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Transduction in Cells

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  • 0:08 What is Transduction?
  • 1:43 A Multi-Step Process
  • 3:03 The Components of Transduction
  • 4:33 Lesson Summary
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Lesson Transcript
Instructor: Sarah Friedl

Sarah has two Master's, one in Zoology and one in GIS, a Bachelor's in Biology, and has taught college level Physical Science and Biology.

Once a cellular signal is received, a chain of events begins that helps the receiving cell decode the signal. In this video lesson you will learn about this second step of cellular communication and its importance to the overall process.

What Is Transduction?

Effective communication has two major components: the sender and the receiver. The sender of a message must be clear about what they are saying, and the receiver must not only be able to receive that message but also clearly understand it.

Communication between cells works the same way. Cells 'talk' to each other through signaling molecules called ligands. These are molecules that bind to other specific molecules, similar to how a key only fits into a specific lock. The molecules that ligands bind to are called receptor proteins because they receive the signal sent to them. This first step in cellular communication is called reception because this is the stage where the target cell receives the signaling molecule.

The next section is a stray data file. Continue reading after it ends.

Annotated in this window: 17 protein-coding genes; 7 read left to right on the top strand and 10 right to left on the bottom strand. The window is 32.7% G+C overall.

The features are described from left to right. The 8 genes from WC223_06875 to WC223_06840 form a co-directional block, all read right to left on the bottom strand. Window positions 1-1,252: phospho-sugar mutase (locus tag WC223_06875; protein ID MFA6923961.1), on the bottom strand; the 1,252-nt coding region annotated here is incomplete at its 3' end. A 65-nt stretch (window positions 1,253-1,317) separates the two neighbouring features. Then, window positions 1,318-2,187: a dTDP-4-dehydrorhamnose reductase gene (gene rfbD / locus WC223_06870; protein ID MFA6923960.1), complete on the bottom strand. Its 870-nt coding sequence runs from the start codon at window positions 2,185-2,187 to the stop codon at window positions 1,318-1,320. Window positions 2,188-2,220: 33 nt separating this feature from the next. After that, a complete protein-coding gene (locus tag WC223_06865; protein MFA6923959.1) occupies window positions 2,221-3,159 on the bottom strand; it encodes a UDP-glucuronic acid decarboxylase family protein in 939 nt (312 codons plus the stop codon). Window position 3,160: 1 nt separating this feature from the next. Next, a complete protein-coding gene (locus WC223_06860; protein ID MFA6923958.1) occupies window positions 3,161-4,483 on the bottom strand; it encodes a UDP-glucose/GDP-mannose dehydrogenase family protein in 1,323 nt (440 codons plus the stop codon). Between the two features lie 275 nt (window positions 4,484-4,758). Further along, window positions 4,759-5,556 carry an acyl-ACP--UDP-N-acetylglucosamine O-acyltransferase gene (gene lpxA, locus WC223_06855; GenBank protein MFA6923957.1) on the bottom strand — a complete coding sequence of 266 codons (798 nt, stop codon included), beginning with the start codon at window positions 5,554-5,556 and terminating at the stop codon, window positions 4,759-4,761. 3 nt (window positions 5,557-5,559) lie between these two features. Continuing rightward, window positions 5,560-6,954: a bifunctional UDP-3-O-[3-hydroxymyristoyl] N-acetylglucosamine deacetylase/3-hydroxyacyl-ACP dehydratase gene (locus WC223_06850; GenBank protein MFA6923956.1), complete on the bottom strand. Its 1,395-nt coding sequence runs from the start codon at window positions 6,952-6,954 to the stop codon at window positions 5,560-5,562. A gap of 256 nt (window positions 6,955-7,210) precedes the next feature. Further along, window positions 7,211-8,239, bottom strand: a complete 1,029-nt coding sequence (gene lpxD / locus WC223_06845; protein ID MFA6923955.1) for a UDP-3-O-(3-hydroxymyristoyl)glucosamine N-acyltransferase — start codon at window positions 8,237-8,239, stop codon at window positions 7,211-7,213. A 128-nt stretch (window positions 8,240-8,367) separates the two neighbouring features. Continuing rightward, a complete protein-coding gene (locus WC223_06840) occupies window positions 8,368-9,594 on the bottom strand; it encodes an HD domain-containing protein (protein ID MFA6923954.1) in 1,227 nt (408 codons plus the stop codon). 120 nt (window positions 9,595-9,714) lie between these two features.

But what happens after the message is received? Just like your friend's brain has to 'decode' your words in a conversation, the ligand's signal must be 'decoded' so it can be understood by the cell. In cellular communication, this step is called transduction. It's a series of events that converts the signal so the target cell can respond.

The final step of cellular communication is response, which is when the target cell responds to the signal it received. This is just like your communication partner responding to your words by smiling, crying, or getting angry, depending on what you said to him or her.

In other lessons, we go into detail about reception and response. So in this lesson, we'll focus on transduction, the second step in the cellular communication process.

A Multi-Step Process

Transduction often occurs in multiple steps, called the signal transduction pathway. The message itself gets relayed down the line, like a baton in a relay race being passed from one person to the next.

This multi-step approach can be beneficial to the cell for a few reasons. One way this may help the cell is that the signal itself can be amplified to numerous molecules at each individual step. This works similarly to how a chain letter spreads. You start by sending the letter to five people, who each send it on to five more people. In just two steps, your letter has now reached 30 people, whereas if it was only sent to one person at a time, you would have reached only two. By amplifying the signal like this, there will be more activated molecules at the end of the pathway in the cell.

The multi-step process of transduction also serves to fine-tune the signal as it moves along. This is like the chain of command in an office. One person may write an office memo, but before it goes out to all employees, it's reviewed by a supervisor. It may then be further reviewed by that person's supervisor, and so on up the line. This controls the final message that is sent out, refining it as it moves along the pathway.

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